31. How fabulous to have a peacock, if not a little noisy! I remember Percy the Peacock at the Royal Orthapaedic Hospital SBS.

    I abhorr shopping other than Christmas shopping but I tend to go to craft fairs etc for that. If I have to get anything I do it online where possible. My friends think I'm strange to hate it like I do but I can't think of anything worse than these huge retail centres. I might just about cope with Chester...and Ludlow of course.

    Ah, wish I'd been there. How fascinating.

    Now, I'm not sure when you will pick this message up, hopefully not long.

    Dulwich Divorcee has tagged me to blog my favourite fave film characters and I'd love to hear yours... pleease...
    So when you have five minutes...
    COnsider yourself tagged!

  32. mountainear - yes I agree, we have gone native!
    Bayou - well this peacock is quiet so far, and we like it that way!
    Edward - thank you. What a great comment and I hadn't come across the music before and love it.
    Woozle - I like the idea of barefaced shopping.
    Miss maddie - hmm, not sure about the idea of a guard peacock!
    Karen - thank you. I imagine where you live is quite similar and can understand loving it.
    Gilly - glad I am not the only one with a weakness for JL kitchen department. Just the best bit!
    Friko - I don't miss the city oddly although I do like the occasional fix. Always glad to get back though.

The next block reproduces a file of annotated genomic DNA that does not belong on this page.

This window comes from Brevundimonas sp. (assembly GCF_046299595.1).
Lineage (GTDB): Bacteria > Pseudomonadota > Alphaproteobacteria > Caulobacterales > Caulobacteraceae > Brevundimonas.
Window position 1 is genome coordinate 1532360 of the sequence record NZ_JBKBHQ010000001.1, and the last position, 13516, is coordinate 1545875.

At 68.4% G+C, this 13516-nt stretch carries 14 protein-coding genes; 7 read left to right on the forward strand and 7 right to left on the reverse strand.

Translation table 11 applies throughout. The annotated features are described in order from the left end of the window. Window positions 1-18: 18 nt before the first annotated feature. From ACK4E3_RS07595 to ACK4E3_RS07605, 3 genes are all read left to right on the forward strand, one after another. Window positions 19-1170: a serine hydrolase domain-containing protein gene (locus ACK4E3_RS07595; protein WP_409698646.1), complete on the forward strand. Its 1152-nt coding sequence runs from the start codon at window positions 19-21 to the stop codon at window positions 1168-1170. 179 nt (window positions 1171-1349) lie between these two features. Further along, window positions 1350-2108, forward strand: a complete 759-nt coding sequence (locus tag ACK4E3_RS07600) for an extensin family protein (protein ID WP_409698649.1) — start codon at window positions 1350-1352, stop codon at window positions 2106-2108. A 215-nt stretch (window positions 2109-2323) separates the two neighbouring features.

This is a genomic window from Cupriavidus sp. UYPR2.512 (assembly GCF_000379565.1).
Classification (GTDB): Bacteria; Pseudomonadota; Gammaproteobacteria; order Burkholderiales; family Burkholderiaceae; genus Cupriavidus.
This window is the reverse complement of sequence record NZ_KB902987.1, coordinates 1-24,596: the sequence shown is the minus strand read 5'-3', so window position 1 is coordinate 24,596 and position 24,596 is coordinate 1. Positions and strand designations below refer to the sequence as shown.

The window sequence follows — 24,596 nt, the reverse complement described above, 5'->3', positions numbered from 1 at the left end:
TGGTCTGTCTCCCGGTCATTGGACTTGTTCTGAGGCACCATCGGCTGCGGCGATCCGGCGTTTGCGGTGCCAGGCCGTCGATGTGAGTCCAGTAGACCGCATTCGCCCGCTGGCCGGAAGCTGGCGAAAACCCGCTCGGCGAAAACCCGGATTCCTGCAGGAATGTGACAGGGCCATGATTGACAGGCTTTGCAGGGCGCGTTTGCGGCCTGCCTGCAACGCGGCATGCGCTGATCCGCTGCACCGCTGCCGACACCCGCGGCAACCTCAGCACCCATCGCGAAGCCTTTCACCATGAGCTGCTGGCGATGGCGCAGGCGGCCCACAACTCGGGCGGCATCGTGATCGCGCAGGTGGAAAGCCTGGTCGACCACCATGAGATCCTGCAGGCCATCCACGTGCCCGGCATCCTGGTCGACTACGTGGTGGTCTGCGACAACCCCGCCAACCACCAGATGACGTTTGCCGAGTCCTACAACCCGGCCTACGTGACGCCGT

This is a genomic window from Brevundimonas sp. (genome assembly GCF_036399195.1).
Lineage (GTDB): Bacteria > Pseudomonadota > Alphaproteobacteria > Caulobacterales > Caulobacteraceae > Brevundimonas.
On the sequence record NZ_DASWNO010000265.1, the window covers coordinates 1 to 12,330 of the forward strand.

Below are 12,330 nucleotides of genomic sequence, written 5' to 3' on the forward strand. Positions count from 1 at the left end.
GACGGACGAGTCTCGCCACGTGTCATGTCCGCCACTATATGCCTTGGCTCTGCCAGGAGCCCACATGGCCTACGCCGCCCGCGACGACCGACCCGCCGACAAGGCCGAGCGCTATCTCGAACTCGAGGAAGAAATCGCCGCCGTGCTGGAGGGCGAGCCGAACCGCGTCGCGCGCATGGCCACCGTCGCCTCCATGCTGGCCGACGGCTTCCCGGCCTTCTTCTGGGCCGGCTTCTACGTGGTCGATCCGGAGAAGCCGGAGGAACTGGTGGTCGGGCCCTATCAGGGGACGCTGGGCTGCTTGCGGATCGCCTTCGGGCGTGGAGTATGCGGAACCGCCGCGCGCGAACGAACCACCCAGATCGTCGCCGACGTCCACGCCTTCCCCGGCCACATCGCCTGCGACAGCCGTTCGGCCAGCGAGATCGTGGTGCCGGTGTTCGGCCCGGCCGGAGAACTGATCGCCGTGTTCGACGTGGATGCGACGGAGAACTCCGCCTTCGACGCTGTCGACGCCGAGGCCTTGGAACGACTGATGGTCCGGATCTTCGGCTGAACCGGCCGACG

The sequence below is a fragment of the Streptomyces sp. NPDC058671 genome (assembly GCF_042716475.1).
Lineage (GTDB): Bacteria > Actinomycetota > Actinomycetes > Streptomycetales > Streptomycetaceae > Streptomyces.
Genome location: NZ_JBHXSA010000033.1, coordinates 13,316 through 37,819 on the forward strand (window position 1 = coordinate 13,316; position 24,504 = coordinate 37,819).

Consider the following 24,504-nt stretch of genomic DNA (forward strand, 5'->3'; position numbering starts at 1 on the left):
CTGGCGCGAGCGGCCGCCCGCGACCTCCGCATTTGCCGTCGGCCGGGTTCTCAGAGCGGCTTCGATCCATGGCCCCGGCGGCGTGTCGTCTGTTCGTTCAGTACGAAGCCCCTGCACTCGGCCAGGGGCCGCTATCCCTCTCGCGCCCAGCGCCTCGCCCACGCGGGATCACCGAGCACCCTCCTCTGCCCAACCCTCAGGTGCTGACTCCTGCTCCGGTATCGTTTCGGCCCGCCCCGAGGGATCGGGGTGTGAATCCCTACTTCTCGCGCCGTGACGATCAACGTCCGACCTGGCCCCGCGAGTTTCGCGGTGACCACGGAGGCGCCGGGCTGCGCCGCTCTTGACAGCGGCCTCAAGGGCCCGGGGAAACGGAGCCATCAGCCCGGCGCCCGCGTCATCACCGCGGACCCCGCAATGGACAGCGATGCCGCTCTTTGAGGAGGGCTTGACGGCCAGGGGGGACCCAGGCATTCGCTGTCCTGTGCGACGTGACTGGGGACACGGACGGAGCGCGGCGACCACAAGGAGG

Weaver - thank you. I am still not calling myself retired (too young, too poor) so will one day have to decide whether I am unemployed or just unemployable!
    BSM - thanks for the tag. I will have to think about that one as I am much more a reader than a watcher. Mind you, Katharine Hepburn in the African Queen leaps immediatly to mind!

  33. Thank you for this beautifully thoughtful and descriptive post. I so enjoyed reading it and settling down into the peace and quiet and satisfaction of it. So much truth here too, about what it means to really life a life.

    What a special gift seems to have adopted you - that beautiful peacock!

  34. I'm not a keen shopper - mainly because there's no spare money and if I'm not in jeans I'm out of my comfort zone. But you sound very comfortable and happy so the change in your lifestyle has clearly worked well. And, yes, it's so good to come home!